you haven’t seen a Sonoran sunrise on the Cabeza Prieta Wildlife Refuge, you should try it sometime! Our first AAF project of 2005 took us to the Cabeza to do some pipeline work related to an
irrigation set up for the Adobe Well forage enhancement site. This project will help establish another forage plot and water source for the endangered Sonoran pronghorn. We had an excellent
turnout for the work project, with folks from Ajo to Alberta joining us in this venture!
Mixed weather predictions turned out wrong, as the last sprinkles ended on the windshield north of Ajo, and the sun began it’s ascent on the
Cabeza. For the work at hand the day was going to be almost too nice!
There were a few camps at the Adobe Windmill when we arrived early Saturday morning. At 8am, we were hoping for some more hands, as the small group
of campers wasn’t the turnout we hoped for. By mid morning however, we weren’t disappointed, as we had on hand 24 hard working volunteers.
Six thousand feet of 4“ water pipe lay in stacks near the windmill. At 20 feet long, we were looking at 300 sections of pipe. This
wasn’t going to be your run of the mill fence project!
The plan was to lay out the pipe across the desert floor from an established well, and build a freestanding water and irrigation system with laterals to
provide additional food plots for the antelope. Although we didn’t have all the material to complete the work, the goal was to get the pipe laid and connected from the water hole back to the
well with the pipe at hand.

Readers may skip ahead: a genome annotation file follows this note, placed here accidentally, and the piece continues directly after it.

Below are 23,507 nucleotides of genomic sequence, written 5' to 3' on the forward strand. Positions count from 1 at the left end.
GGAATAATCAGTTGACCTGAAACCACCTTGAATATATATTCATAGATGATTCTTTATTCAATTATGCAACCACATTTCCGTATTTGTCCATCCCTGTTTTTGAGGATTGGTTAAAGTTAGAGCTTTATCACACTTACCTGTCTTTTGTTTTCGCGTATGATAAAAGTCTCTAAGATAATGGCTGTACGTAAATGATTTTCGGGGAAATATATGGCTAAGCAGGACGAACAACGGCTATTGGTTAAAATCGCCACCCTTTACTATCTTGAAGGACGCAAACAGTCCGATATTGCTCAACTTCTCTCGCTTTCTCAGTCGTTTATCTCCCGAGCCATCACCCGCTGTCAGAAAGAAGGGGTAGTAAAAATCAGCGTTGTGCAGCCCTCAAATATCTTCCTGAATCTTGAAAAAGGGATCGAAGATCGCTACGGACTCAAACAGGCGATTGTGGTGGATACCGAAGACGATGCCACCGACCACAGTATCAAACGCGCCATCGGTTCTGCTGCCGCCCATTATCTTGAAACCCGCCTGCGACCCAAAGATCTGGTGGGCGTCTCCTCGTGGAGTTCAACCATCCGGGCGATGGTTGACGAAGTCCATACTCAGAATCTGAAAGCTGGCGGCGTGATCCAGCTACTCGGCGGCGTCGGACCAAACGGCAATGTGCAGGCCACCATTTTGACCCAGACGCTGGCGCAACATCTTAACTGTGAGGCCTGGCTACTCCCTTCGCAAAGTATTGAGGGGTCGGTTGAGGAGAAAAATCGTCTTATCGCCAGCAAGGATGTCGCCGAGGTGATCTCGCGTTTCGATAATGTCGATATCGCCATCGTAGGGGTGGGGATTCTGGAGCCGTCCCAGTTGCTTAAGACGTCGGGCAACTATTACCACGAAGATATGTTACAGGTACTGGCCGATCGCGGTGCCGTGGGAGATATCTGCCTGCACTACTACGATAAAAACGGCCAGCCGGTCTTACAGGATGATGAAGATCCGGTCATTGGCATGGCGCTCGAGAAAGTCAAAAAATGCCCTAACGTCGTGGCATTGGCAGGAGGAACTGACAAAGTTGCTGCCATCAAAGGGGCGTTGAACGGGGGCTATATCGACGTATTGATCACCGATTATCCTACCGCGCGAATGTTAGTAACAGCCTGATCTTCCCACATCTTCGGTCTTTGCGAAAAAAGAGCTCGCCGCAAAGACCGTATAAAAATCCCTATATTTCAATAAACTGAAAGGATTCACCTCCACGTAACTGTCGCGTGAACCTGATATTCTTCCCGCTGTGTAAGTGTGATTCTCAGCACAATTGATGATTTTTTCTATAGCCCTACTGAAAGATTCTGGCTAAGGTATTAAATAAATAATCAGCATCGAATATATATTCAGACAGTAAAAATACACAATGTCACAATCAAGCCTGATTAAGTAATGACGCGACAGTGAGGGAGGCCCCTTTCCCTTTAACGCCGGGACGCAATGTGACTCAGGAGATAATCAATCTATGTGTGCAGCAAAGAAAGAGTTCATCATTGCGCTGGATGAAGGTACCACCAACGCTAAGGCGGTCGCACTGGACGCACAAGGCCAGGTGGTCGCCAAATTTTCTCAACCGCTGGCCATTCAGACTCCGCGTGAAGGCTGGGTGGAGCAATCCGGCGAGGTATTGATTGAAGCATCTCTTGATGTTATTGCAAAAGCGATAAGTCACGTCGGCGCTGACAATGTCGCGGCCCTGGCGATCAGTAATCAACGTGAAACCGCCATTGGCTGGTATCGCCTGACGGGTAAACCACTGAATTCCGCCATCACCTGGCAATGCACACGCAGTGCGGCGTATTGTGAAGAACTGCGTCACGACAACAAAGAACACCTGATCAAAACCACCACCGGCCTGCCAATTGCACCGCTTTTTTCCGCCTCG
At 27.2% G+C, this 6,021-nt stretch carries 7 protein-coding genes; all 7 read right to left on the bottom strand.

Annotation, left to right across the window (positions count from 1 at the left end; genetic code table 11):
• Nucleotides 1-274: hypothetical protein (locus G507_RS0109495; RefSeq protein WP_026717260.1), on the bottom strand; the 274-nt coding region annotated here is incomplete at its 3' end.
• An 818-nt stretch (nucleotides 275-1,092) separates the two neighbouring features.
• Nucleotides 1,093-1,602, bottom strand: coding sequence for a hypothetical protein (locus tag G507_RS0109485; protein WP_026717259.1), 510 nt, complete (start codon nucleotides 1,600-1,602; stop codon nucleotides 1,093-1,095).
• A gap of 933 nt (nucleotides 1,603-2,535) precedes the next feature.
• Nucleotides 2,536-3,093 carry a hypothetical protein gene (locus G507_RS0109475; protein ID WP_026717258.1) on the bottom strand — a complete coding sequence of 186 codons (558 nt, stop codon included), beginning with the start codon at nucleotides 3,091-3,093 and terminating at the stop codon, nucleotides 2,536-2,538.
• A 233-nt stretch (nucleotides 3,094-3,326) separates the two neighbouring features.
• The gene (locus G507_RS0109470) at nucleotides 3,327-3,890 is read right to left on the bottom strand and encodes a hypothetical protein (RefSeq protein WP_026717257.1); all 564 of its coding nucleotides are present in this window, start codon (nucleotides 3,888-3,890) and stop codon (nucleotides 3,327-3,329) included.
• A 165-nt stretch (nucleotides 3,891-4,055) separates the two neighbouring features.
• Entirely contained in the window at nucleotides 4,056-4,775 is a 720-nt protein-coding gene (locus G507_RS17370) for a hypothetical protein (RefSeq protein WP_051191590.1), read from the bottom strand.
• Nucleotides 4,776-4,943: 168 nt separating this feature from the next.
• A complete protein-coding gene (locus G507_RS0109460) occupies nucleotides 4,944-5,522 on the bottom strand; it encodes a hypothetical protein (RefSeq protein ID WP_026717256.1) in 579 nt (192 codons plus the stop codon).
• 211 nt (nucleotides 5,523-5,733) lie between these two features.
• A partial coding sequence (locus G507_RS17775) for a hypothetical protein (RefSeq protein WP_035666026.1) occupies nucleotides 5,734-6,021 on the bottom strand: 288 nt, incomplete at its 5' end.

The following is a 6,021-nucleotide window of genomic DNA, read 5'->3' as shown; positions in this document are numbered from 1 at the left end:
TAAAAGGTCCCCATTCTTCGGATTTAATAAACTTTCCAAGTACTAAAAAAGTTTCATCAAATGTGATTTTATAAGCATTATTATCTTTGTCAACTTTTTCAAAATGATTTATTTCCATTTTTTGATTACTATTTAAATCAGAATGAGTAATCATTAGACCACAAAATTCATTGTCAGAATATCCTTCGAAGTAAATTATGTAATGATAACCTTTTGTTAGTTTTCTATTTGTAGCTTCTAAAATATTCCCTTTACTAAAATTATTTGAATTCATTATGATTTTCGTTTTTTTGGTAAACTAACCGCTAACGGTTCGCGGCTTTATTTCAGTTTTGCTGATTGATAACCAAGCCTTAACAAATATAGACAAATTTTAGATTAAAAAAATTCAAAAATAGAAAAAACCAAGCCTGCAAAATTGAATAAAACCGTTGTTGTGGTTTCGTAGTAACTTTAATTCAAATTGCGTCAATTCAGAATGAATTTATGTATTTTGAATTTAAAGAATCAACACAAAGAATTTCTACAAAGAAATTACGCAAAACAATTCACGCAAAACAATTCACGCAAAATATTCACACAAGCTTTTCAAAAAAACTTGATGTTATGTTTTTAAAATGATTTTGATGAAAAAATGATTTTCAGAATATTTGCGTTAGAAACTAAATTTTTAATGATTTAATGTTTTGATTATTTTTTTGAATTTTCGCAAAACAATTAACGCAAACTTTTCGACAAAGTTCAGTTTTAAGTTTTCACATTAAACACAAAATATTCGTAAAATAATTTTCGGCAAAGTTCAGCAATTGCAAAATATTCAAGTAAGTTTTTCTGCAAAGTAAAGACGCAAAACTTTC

Each pipe had to have a coupler attached and secured with “tie”, restacked, and then hauled out to the location of the line. The pipe
had to be soaped, the coupler slid on and pounded into place. Then the “tie had to be inserted into the groove of the pipe to hold it in place. This took the better part of the morning,
and quite a few bottles of dish soap!
After lunch we completed the hauling at 50 pieces per trailer load. The pipe had to be stacked and loaded on the trailer, hauled out to the line,
and pulled off the trailer and carried to the site. As the trailer would ferry the pipe, we pulled the pipe off piece by piece and went back for more…
While this was going on, a crew was beginning to connect the pipeline piece by piece along the designated route. Each piece had to be
“popped” into place at the coupling, and another “tie” inserted to secure it in place. By mid afternoon, the “connecting crew” was keeping up with the
“hauling crew” almost piece by piece, and by 3 pm, all the work we could do was completed!
Sunday saw a small remaining group of volunteers complete additional work on the underground storage tanks and line work and completed most of the
remaining work possible.
At sundown they saw the enclosure and watched the 7 Sonorans that occupy it. A satisfying end to a great
project! Thanks to all the volunteers, about half of the group AAF members, with the rest made up of G & F staff, F & WS staff, and four winter visitors, one from Idaho,
one from Montana, and a couple from Alberta.
Dave Laird, Sue Foote, Dustin Lockmanese, David Brown, Ryan Wilson, Jim & Tracy Unmacht (all from Phoenix), Art Boswell (Tucson), Jim & Joyce Sivley, Scott Anderson,
Jennifer Laughlin, Haley, & Allison Daugherty, (all from Scottsdale), Thomas Hulen (Tempe), Hazel & Ron Boothman (Alberta, Canada), Dave Daniels (Blackfoot, Idaho), Lee Alt (Billings,
Montana). The following G&F and US Fish & Wildlife employees led our team: Dan Nelson, John Hervert, Allen Zufelt, Jill Bright, Terry Henley, and Mike Coffeen..
Click here to see Work Project Photos